DISTRICT Court for the NMI Designated Judge Frances M. Tydingco-Gatewood has denied the Settlement Fund’s request to enforce the final judgment approving the Betty Johnson class action settlement agreement against the CNMI Public School System.
The Settlement Fund has requested the federal court to issue an order declaring that: (1) PSS is not entitled to 25% of the Settlement Fund Revolving Fund and the amounts for the 25% benefit payments appropriated under 4 CMC § 1803 because these amounts are constitutionally and contractually obligated payments under Article III, Section 20(a) of the CNMI Constitution and the Settlement Agreement; and (2) PSS actions in seeking payment from amounts appropriated to the Settlement Fund violates the Settlement Agreement.
In its lawsuit against the CNMI government in the Superior Court, PSS alleged violations of the CNMI Constitution based on eight statutory appropriations identified as expenditures in the fiscal year 2020 budget set forth in Public Law 21-8, including the appropriations for payments under the Settlement Agreement: (1) the appropriation for the Settlement Fund Revolving Account created under Section 2 of P.L. 20-33 (codified as 1 CMC § 25301) to pay the minimum annual payment or MAP and (2) the appropriation under 4 CMC § 1803 to pay the 25% benefit payments.
PSS in its lawsuit stated that P.L 21-8 is unconstitutional, the appropriations in P.L. 21-8 are invalid, and that it is entitled to 25% of the revenue appropriated for the Settlement Fund payments immediately and retroactively.
In her order, the judge said the Settlement Fund is arguing that that the PSS suit before the CNMI Superior Court seeks to invalidate the public laws establishing the source of funding for payments to the Settlement Fund, thus impairing or diminishing the payments required under the Settlement Agreement.
According to the Commonwealth government and PSS, however, the Superior Court action will not affect the CNMI’s obligation to make annual payments to the Settlement Fund as required by the Settlement Agreement.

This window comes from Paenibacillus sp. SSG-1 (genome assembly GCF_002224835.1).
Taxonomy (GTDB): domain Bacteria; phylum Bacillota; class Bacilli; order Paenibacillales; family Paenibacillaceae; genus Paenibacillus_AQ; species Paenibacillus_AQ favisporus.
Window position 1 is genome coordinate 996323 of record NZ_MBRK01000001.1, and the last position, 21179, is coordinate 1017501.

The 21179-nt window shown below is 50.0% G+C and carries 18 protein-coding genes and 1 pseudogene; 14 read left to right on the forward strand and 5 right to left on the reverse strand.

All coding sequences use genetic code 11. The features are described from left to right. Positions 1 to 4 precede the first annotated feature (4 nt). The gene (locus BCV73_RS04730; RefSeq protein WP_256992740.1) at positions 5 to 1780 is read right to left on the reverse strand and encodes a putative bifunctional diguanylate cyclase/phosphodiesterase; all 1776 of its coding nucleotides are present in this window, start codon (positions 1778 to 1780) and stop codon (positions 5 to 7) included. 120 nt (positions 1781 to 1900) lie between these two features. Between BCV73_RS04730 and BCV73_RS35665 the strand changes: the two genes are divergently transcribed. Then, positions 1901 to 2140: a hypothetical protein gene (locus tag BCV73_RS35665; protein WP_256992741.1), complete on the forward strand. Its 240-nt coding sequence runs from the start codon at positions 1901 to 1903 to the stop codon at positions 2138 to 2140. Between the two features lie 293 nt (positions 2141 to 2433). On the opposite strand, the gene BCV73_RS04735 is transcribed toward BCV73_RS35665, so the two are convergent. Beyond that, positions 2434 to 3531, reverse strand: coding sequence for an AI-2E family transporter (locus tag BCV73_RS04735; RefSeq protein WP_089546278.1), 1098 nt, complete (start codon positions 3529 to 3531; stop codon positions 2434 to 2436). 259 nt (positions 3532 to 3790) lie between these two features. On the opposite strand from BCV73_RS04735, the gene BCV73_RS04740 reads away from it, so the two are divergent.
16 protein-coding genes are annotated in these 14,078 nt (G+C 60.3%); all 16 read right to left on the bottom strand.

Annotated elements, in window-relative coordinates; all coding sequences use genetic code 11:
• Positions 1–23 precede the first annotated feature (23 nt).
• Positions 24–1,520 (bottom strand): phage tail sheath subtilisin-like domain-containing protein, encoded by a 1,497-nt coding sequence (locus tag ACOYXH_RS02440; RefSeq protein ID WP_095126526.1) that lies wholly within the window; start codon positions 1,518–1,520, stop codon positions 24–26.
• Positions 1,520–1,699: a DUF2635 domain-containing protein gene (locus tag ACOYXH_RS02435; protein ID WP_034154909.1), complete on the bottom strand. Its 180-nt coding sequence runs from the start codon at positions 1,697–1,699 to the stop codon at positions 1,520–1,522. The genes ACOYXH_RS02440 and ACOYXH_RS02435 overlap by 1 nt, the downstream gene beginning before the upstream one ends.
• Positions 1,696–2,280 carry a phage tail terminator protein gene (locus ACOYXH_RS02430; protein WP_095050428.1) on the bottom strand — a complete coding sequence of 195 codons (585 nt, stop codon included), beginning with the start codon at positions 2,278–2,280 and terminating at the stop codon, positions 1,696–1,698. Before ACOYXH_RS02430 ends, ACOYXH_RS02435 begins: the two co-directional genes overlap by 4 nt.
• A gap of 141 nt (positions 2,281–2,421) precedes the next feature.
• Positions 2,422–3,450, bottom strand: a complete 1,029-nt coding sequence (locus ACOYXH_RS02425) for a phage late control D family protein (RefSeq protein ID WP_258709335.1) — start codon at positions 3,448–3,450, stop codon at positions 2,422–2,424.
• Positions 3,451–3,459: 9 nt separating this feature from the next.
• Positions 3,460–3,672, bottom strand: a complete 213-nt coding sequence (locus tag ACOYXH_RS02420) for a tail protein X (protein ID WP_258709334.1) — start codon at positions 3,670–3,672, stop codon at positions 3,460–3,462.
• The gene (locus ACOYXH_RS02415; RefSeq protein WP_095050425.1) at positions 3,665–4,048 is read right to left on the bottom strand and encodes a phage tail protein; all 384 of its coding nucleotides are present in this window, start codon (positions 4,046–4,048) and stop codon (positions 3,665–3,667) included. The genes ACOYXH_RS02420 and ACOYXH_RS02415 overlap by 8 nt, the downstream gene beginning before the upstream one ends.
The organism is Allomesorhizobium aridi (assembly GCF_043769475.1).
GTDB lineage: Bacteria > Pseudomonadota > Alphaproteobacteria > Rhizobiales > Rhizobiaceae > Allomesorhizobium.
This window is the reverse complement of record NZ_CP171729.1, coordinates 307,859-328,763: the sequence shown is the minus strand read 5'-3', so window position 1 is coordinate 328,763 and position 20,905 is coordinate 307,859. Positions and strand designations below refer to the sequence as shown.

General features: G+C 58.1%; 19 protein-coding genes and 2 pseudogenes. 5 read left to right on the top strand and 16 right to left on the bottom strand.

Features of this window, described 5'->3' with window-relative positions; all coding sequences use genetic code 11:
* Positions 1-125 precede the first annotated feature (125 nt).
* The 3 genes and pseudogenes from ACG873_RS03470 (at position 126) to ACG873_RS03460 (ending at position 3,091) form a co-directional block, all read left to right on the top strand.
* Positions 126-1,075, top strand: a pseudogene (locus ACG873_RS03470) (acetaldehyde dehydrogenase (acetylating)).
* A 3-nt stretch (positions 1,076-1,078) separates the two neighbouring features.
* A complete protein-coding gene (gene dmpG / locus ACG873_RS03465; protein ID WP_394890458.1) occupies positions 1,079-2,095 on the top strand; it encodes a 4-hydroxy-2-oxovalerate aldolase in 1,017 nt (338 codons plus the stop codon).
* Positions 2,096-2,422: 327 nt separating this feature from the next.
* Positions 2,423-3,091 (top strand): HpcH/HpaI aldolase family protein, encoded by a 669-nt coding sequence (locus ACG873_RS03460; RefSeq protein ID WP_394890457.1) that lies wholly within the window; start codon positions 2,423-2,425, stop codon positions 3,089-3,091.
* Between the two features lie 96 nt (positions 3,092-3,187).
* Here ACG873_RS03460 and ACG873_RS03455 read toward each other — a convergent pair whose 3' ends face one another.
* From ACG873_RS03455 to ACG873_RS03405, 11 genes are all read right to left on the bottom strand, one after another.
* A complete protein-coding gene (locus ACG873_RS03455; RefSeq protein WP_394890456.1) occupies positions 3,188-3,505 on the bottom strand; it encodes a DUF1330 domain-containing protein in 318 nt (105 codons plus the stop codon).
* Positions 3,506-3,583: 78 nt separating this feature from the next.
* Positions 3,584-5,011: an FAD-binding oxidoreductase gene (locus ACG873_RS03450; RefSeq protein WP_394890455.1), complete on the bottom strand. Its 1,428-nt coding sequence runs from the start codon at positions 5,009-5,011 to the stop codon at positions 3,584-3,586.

PSS asserts that it has not “tried to disturb, reduce, stop, or curtail payments” to the Settlement Fund. PSS also argues that “even if the laws at issue were invalidated, the Commonwealth’s obligation to pay the minimum annual payments each year remains unaffected.”
The judge said she agrees with the Commonwealth and PSS.
She said the issues presented in the PSS lawsuit are matters of state law and public policy, which do not affect the amounts owed to the Settlement Fund.
Accordingly, she said, the court finds no basis to grant the relief requested by the Settlement Fund.
In her order, Tydingco-Gatewood stated: PSS’s suit in the Superior Court does not concern the enforcement of the Settlement Agreement.
She also noted that the “Commonwealth continues to pay the MAP,” and no breach of the Settlement Agreement.
The Settlement Agreement, she added, “simply required the Commonwealth to make the agreed upon minimum payments, which the Commonwealth has done and continues to do.”
Moreover, based on the record before the court, “it appears to the court that PSS does not seek to terminate the Commonwealth’s payments to the Settlement Fund or to take 25% of any funds earmarked for the Settlement Fund.”
In November 2020, the Board of Education directed PSS to voluntary dismiss its lawsuit against the CNMI government in Superior Court.
Associate Judge Joseph N. Camacho granted the dismissal without prejudice, which means that PSS can still file the same lawsuit in the future.
The lawyers of the Settlement Fund, Joyce Tang and Nicole Torres-Ripple, did not sign the motion for voluntary dismissal.
In 2009, retiree Betty Johnson sued the CNMI government for its failure to pay the amounts that it was required by law to pay to the Retirement Fund since 2005.
Johnson said the Fund would run out of money by June 2014 and would no longer be able to pay retirement benefits.
In September 2013, the parties agreed to settle the lawsuit and the federal court approved a $779 million consent judgment in case the CNMI government does not meet its obligations to the Settlement Fund.
The Settlement Fund was created by the federal court as part of the settlement between the CNMI government and retirees.